NEWS
April 3, 2015 | BY ELLEN GRAY, Daily News Television Critic graye@phillynews.com, 215-854-5950
IT'S TEMPTING to suggest Jon Hamm may already have done what he most needed to do to move on from Don Draper, a character whose passage through the '60s may not have been conducive to living into his 60s. But I've never confused Hamm with Draper and when the "Mad Men" star met with reporters in January to talk about the AMC drama's final seven episodes, we didn't know he'd be checking into a rehab facility the following month for treatment of...
ENTERTAINMENT
July 22, 2014 | By Ellen Gray
BEVERLY HILLS, Calif. - Kobe Bryant is thinking about his legacy. Not to mention his marketing. As the Lakers star - and Lower Merion High alum - approaches his 36th birthday next month, he's at work on "Kobe Bryant's Muse," a documentary that will air on Showtime this fall. Bryant, who arrived late for his session Friday at the Television Critics Association, joking, "I was out looking for a head coach," said the idea for a film "about who or what has inspired me" grew out of his lying in bed one night, thinking of, "What's going to be the next Nike campaign and what the story's going to be. " (It was his wife, Vanessa, who supplied the word "muse," he said.)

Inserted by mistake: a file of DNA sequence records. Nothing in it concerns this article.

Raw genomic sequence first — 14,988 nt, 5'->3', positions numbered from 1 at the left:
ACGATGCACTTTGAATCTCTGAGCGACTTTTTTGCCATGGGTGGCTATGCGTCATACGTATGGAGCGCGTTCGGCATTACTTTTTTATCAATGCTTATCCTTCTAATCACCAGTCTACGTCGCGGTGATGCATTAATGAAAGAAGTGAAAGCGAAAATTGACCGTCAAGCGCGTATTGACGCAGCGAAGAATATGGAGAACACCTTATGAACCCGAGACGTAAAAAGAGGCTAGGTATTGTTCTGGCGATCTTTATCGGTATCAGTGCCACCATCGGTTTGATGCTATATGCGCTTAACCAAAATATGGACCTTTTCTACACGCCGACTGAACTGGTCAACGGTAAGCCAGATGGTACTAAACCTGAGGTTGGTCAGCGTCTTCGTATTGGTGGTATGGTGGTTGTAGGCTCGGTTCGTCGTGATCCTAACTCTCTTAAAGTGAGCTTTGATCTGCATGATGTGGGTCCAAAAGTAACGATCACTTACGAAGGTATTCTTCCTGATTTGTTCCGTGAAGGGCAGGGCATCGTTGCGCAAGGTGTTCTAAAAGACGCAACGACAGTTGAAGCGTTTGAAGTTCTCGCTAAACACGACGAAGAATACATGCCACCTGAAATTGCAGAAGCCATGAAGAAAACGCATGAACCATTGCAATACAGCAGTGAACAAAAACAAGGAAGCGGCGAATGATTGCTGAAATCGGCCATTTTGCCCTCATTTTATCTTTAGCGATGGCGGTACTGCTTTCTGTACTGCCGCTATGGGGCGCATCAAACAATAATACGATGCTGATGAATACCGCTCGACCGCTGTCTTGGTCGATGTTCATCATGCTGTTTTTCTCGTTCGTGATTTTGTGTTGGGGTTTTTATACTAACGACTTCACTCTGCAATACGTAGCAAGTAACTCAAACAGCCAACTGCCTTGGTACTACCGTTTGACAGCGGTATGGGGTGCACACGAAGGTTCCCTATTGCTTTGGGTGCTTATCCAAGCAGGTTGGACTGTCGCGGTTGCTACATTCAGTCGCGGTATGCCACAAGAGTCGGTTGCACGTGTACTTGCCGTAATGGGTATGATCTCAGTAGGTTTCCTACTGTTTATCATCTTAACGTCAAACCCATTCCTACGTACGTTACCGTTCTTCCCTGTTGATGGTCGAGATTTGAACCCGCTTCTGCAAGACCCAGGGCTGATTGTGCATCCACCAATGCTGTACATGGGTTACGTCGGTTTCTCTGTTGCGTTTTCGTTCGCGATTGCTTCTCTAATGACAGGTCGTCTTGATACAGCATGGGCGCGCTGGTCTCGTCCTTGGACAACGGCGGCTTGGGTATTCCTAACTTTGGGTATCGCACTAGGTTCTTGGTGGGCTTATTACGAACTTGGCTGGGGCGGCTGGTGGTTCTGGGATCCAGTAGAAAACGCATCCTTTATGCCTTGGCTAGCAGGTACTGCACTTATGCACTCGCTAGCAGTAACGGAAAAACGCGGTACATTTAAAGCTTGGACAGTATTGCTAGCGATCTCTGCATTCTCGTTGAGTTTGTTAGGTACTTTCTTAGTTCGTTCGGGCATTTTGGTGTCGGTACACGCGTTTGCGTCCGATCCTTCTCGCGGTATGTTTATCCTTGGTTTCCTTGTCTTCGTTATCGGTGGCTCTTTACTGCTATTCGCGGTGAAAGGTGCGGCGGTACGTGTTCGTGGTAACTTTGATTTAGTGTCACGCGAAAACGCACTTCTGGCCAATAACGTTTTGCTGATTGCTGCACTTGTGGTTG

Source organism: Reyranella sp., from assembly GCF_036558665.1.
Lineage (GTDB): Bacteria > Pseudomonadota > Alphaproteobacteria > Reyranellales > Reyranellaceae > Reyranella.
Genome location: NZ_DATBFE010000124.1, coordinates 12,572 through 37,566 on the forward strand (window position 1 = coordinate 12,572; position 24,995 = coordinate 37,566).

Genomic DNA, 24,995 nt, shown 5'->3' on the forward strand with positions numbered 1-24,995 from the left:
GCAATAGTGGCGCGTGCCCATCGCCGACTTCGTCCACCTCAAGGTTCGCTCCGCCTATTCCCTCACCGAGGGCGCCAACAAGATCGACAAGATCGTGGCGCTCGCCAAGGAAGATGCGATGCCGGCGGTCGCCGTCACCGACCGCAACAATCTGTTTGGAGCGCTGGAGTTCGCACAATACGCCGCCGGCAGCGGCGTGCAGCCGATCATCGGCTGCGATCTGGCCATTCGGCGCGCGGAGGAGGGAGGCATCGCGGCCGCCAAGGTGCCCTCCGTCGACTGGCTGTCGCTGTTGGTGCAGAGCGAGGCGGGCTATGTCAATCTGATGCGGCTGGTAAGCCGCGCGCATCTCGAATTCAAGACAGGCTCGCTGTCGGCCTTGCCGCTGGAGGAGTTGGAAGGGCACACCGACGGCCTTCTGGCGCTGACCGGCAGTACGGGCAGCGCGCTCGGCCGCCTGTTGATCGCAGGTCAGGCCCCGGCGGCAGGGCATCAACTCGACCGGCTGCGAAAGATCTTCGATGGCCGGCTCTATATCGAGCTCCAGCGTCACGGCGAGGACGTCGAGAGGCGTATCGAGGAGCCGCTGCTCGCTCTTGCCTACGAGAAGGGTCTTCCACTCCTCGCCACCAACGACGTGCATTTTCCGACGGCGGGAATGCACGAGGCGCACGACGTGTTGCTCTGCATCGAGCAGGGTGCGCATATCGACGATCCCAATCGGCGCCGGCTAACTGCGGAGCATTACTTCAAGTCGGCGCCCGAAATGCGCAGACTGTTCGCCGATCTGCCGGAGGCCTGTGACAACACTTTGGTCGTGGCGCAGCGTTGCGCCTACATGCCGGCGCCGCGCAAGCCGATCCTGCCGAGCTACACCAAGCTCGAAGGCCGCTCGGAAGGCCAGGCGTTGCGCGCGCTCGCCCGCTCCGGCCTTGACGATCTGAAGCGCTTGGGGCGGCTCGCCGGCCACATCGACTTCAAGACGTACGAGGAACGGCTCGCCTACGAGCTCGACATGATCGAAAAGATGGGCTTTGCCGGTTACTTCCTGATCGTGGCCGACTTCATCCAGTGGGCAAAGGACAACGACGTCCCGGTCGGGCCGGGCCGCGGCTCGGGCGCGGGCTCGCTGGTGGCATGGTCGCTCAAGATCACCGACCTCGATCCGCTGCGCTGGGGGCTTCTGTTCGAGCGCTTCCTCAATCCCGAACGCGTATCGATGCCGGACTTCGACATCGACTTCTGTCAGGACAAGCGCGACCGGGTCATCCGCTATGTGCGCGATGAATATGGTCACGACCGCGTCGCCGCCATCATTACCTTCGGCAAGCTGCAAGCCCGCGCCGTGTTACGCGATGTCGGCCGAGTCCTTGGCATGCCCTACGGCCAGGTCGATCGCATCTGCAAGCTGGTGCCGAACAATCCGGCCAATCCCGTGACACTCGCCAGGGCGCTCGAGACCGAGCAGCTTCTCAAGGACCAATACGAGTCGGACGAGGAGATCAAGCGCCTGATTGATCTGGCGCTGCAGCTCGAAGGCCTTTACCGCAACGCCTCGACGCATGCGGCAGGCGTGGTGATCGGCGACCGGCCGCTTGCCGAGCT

NEWS
May 16, 2014 | BY GARY THOMPSON, Daily News Staff Writer thompsg@phillynews.com, 215-854-5992
POP CULTURE'S most terrifying creature returns to the screen in "Godzilla. " But it's not Godzilla, it's Bryan Cranston, walking around a lab in a white coat and safety glasses, and wouldn't it be fun to see what Godzilla would do after ingesting a large amount of Walter White's crystal blue? Cranston, though, is Walter by association only. Like most of the overqualified actors in the movie (Juliette Binoche, Sally Hawkins, Ken Watanabe), he is mostly around to stare, agape, at some unnamed Thing of Awe. There's a snarky movie term for this expression - the Spielberg Face.